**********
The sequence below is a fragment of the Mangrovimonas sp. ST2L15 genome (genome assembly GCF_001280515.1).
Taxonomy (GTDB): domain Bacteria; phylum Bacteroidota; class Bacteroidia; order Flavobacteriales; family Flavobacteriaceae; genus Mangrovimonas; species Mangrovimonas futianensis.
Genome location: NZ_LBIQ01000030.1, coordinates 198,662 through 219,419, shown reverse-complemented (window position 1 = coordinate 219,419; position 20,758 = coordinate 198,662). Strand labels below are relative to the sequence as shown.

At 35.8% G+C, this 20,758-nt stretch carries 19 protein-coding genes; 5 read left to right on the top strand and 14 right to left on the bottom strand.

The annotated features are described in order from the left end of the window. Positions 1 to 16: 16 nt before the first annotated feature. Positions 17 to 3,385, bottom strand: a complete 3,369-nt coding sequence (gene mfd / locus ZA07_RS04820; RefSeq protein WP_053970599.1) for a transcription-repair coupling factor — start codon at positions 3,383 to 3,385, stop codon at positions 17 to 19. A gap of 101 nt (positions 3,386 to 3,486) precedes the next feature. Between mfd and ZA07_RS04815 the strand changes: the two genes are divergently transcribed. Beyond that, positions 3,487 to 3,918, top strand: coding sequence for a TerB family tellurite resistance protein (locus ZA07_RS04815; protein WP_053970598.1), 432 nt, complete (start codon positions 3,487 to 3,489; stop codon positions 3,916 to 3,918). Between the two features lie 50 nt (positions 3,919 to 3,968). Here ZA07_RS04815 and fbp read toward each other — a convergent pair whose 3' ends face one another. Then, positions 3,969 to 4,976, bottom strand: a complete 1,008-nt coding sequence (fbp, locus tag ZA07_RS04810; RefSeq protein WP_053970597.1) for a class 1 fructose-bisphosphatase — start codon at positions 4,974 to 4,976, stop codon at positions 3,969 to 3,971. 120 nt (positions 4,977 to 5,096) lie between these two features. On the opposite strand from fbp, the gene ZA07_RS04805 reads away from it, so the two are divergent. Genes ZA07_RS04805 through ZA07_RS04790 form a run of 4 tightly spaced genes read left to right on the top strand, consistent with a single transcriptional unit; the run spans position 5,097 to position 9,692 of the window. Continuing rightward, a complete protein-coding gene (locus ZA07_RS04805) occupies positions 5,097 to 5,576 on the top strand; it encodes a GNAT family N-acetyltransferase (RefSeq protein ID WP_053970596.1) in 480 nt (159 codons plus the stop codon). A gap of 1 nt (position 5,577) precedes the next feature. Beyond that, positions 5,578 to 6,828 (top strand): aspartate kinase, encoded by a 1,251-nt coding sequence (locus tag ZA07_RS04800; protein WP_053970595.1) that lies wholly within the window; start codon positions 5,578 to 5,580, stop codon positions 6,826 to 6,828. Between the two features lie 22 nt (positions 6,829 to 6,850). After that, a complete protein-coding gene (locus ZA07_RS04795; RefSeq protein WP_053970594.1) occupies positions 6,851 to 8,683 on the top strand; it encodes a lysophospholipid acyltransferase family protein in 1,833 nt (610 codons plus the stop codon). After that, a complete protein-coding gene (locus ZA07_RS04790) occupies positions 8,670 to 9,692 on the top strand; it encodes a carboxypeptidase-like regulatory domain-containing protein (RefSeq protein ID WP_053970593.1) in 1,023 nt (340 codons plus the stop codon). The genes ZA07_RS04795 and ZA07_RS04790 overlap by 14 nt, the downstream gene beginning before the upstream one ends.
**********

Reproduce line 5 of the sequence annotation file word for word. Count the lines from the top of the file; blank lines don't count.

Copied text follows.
The annotated features are described in order from the left end of the window. Positions 1 to 16: 16 nt before the first annotated feature. Positions 17 to 3,385, bottom strand: a complete 3,369-nt coding sequence (gene mfd / locus ZA07_RS04820; RefSeq protein WP_053970599.1) for a transcription-repair coupling factor — start codon at positions 3,383 to 3,385, stop codon at positions 17 to 19. A gap of 101 nt (positions 3,386 to 3,486) precedes the next feature. Between mfd and ZA07_RS04815 the strand changes: the two genes are divergently transcribed. Beyond that, positions 3,487 to 3,918, top strand: coding sequence for a TerB family tellurite resistance protein (locus ZA07_RS04815; protein WP_053970598.1), 432 nt, complete (start codon positions 3,487 to 3,489; stop codon positions 3,916 to 3,918). Between the two features lie 50 nt (positions 3,919 to 3,968). Here ZA07_RS04815 and fbp read toward each other — a convergent pair whose 3' ends face one another. Then, positions 3,969 to 4,976, bottom strand: a complete 1,008-nt coding sequence (fbp, locus tag ZA07_RS04810; RefSeq protein WP_053970597.1) for a class 1 fructose-bisphosphatase — start codon at positions 4,974 to 4,976, stop codon at positions 3,969 to 3,971. 120 nt (positions 4,977 to 5,096) lie between these two features. On the opposite strand from fbp, the gene ZA07_RS04805 reads away from it, so the two are divergent. Genes ZA07_RS04805 through ZA07_RS04790 form a run of 4 tightly spaced genes read left to right on the top strand, consistent with a single transcriptional unit; the run spans position 5,097 to position 9,692 of the window. Continuing rightward, a complete protein-coding gene (locus ZA07_RS04805) occupies positions 5,097 to 5,576 on the top strand; it encodes a GNAT family N-acetyltransferase (RefSeq protein ID WP_053970596.1) in 480 nt (159 codons plus the stop codon). A gap of 1 nt (position 5,577) precedes the next feature. Beyond that, positions 5,578 to 6,828 (top strand): aspartate kinase, encoded by a 1,251-nt coding sequence (locus tag ZA07_RS04800; protein WP_053970595.1) that lies wholly within the window; start codon positions 5,578 to 5,580, stop codon positions 6,826 to 6,828. Between the two features lie 22 nt (positions 6,829 to 6,850). After that, a complete protein-coding gene (locus ZA07_RS04795; RefSeq protein WP_053970594.1) occupies positions 6,851 to 8,683 on the top strand; it encodes a lysophospholipid acyltransferase family protein in 1,833 nt (610 codons plus the stop codon). After that, a complete protein-coding gene (locus ZA07_RS04790) occupies positions 8,670 to 9,692 on the top strand; it encodes a carboxypeptidase-like regulatory domain-containing protein (RefSeq protein ID WP_053970593.1) in 1,023 nt (340 codons plus the stop codon). The genes ZA07_RS04795 and ZA07_RS04790 overlap by 14 nt, the downstream gene beginning before the upstream one ends.